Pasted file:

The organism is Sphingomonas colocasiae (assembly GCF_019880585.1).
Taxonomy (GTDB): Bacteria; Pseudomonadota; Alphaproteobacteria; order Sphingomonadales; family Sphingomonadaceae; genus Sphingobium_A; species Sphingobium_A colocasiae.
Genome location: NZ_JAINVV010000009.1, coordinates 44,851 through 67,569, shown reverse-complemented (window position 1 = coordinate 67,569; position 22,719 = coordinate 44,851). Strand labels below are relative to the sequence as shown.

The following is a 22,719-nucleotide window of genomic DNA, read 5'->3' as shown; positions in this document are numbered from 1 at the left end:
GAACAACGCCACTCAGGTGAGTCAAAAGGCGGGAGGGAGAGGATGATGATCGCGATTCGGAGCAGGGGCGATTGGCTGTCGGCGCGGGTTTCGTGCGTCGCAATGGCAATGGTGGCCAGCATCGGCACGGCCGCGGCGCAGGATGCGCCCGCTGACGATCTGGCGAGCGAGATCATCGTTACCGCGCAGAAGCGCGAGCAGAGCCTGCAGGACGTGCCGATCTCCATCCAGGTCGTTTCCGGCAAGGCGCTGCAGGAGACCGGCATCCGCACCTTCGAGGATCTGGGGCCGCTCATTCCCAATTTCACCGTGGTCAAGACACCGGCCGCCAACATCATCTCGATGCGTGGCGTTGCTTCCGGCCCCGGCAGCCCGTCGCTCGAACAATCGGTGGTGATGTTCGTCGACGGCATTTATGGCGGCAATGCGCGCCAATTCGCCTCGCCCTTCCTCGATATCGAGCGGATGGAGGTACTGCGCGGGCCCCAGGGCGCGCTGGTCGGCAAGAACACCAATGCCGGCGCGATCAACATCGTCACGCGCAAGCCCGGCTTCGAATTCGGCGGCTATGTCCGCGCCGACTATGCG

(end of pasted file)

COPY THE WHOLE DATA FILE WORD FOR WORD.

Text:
The organism is Sphingomonas colocasiae (assembly GCF_019880585.1).
Taxonomy (GTDB): Bacteria; Pseudomonadota; Alphaproteobacteria; order Sphingomonadales; family Sphingomonadaceae; genus Sphingobium_A; species Sphingobium_A colocasiae.
Genome location: NZ_JAINVV010000009.1, coordinates 44,851 through 67,569, shown reverse-complemented (window position 1 = coordinate 67,569; position 22,719 = coordinate 44,851). Strand labels below are relative to the sequence as shown.

The following is a 22,719-nucleotide window of genomic DNA, read 5'->3' as shown; positions in this document are numbered from 1 at the left end:
GAACAACGCCACTCAGGTGAGTCAAAAGGCGGGAGGGAGAGGATGATGATCGCGATTCGGAGCAGGGGCGATTGGCTGTCGGCGCGGGTTTCGTGCGTCGCAATGGCAATGGTGGCCAGCATCGGCACGGCCGCGGCGCAGGATGCGCCCGCTGACGATCTGGCGAGCGAGATCATCGTTACCGCGCAGAAGCGCGAGCAGAGCCTGCAGGACGTGCCGATCTCCATCCAGGTCGTTTCCGGCAAGGCGCTGCAGGAGACCGGCATCCGCACCTTCGAGGATCTGGGGCCGCTCATTCCCAATTTCACCGTGGTCAAGACACCGGCCGCCAACATCATCTCGATGCGTGGCGTTGCTTCCGGCCCCGGCAGCCCGTCGCTCGAACAATCGGTGGTGATGTTCGTCGACGGCATTTATGGCGGCAATGCGCGCCAATTCGCCTCGCCCTTCCTCGATATCGAGCGGATGGAGGTACTGCGCGGGCCCCAGGGCGCGCTGGTCGGCAAGAACACCAATGCCGGCGCGATCAACATCGTCACGCGCAAGCCCGGCTTCGAATTCGGCGGCTATGTCCGCGCCGACTATGCG